My research has shown that not all stress is bad, but how people react to stressful situations — psychologically and physiologically — can affect their decision making, creativity, and negotiations, as well as their long-term health.
I distinguish between two qualitatively different physiological stress responses: fluid and constructive. In the fluid stress response (i.e., challenge), the heart beats fast but efficiently because the arteries are dilated, which facilitates blood flow through the body. This cardiovascular pattern is characteristic of athletes in a game, performers on stage, and programmers coding “in the zone.” Socially, this response makes people more open and approach oriented. In the constrictive stress response (i.e., threat), the heart pumps hard and fast but the arteries are constricted, which limits oxygenation and can heighten blood pressure. This pattern is accompanied by the release of the hormone cortisol and feelings of tension and anxiety. Accordingly, it induces social reticence and withdrawal.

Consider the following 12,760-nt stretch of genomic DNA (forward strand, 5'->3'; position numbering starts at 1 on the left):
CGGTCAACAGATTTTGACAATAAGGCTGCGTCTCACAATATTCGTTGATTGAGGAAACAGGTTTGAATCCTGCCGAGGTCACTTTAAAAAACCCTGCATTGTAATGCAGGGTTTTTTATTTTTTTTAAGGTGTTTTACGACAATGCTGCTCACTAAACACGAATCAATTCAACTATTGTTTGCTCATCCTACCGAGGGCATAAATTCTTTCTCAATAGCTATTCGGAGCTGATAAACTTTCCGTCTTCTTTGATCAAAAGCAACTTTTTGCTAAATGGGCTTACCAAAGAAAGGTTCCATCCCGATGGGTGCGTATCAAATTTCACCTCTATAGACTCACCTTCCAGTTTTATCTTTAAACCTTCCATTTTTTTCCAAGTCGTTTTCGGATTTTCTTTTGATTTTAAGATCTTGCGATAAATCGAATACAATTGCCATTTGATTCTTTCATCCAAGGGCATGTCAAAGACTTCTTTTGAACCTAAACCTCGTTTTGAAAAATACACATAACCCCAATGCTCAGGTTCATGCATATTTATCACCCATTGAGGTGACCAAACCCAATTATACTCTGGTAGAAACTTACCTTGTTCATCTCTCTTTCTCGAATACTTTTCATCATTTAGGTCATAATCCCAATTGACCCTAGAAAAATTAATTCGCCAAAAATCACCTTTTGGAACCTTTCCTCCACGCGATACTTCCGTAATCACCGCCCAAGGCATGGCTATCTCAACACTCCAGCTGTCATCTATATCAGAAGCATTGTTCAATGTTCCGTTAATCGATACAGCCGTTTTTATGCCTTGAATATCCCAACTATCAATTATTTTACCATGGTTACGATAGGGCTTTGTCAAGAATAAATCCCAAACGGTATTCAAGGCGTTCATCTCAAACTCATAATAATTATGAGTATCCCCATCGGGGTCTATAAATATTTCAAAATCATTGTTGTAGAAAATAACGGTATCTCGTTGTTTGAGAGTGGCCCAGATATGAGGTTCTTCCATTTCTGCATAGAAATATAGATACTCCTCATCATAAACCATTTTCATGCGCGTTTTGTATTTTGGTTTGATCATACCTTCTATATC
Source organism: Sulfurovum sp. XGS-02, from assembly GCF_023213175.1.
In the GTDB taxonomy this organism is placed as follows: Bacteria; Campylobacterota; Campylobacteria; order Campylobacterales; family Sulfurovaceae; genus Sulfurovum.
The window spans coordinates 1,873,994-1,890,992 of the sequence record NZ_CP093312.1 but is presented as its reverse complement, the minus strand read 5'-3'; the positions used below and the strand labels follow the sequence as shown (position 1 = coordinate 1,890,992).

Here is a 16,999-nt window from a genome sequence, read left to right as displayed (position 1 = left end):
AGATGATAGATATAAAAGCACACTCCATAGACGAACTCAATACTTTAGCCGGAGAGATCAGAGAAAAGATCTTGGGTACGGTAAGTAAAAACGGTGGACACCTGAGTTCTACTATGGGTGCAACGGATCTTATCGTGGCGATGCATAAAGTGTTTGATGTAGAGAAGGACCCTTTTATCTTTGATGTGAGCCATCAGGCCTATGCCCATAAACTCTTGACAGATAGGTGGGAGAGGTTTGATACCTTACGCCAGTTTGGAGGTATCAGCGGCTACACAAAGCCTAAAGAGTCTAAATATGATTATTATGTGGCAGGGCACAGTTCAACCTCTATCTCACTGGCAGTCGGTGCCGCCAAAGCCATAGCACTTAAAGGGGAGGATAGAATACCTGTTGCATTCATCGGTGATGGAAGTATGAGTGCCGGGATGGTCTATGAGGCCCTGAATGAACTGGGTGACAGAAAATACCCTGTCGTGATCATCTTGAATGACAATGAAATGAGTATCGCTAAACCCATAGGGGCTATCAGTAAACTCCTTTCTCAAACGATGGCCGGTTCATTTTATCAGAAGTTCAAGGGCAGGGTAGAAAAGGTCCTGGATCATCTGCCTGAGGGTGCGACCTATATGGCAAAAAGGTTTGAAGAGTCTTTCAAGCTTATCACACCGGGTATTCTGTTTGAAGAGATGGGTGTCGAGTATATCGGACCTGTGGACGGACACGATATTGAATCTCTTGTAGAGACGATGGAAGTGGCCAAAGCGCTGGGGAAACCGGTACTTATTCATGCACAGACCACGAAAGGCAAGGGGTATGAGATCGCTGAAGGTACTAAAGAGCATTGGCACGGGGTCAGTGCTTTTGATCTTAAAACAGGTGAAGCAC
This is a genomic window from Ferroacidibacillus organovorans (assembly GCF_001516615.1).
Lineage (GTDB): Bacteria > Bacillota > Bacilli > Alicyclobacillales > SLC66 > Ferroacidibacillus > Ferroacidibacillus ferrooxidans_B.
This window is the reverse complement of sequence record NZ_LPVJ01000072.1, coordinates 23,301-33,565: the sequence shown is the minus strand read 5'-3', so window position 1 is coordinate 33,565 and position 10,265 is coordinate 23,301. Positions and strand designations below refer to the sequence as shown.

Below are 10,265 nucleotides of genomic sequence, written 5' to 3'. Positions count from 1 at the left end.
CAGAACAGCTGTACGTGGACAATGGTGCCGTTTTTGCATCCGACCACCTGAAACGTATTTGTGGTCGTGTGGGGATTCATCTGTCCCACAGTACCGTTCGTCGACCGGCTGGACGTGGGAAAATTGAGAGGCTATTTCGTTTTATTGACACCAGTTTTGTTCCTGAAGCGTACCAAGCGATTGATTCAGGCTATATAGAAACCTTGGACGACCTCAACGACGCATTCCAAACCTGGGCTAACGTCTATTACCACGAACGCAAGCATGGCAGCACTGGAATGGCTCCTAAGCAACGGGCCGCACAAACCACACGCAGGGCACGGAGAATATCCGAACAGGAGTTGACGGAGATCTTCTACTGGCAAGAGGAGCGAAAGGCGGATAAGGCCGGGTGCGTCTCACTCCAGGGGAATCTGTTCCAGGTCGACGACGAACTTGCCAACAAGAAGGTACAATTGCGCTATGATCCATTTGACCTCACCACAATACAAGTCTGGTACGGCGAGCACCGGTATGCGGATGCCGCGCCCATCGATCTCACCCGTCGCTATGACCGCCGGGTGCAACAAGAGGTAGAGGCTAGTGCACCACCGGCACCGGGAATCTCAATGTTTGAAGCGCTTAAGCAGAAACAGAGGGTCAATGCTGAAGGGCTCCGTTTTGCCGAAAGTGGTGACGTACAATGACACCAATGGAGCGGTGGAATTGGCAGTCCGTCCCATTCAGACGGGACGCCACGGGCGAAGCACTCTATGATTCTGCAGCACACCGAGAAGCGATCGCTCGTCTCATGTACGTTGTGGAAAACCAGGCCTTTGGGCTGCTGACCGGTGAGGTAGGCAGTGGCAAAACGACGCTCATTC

My work has uncovered conditions that trigger each type of stress response, and I have tested their effects on performance. I have also designed practical interventions to help individuals manage stress and optimize performance, health, and wellbeing.